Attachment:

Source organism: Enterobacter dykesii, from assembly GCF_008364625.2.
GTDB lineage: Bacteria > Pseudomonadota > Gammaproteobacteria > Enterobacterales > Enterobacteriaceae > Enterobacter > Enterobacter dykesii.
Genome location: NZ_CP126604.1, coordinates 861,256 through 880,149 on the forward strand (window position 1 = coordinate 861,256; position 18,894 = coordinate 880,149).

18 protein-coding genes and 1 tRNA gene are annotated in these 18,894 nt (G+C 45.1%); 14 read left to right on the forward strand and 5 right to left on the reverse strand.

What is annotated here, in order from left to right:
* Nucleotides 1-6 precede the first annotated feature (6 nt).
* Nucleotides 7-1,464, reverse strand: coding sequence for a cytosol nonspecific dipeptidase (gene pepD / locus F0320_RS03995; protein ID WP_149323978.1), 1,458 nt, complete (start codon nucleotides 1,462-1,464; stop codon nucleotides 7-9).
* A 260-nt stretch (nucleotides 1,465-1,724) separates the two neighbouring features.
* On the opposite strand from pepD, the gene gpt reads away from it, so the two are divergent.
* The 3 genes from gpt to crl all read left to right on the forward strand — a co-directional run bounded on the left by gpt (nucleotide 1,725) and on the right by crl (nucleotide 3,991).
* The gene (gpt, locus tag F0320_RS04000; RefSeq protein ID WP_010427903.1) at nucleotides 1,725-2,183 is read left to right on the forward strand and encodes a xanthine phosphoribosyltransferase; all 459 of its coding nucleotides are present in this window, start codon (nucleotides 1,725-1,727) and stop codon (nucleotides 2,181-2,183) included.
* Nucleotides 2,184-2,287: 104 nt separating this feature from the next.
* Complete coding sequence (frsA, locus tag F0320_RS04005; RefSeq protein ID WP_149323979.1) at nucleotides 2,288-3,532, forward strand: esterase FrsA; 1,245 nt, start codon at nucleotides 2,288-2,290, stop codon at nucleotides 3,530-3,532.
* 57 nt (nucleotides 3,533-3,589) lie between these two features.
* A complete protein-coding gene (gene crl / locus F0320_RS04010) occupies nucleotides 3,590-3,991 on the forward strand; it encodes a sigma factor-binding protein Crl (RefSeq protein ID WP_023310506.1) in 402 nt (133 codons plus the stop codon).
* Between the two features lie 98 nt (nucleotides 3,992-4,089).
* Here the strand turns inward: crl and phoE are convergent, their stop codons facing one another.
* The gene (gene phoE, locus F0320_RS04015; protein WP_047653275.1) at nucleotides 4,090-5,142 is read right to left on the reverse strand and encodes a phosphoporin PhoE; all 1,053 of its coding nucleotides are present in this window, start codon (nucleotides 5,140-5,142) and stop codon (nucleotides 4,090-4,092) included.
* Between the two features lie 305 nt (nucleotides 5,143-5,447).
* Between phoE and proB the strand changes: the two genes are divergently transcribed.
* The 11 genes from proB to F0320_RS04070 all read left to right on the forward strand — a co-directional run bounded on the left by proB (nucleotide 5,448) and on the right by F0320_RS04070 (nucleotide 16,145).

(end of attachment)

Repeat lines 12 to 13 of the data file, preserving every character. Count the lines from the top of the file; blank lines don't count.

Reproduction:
* Nucleotides 2,184-2,287: 104 nt separating this feature from the next.
* Complete coding sequence (frsA, locus tag F0320_RS04005; RefSeq protein ID WP_149323979.1) at nucleotides 2,288-3,532, forward strand: esterase FrsA; 1,245 nt, start codon at nucleotides 2,288-2,290, stop codon at nucleotides 3,530-3,532.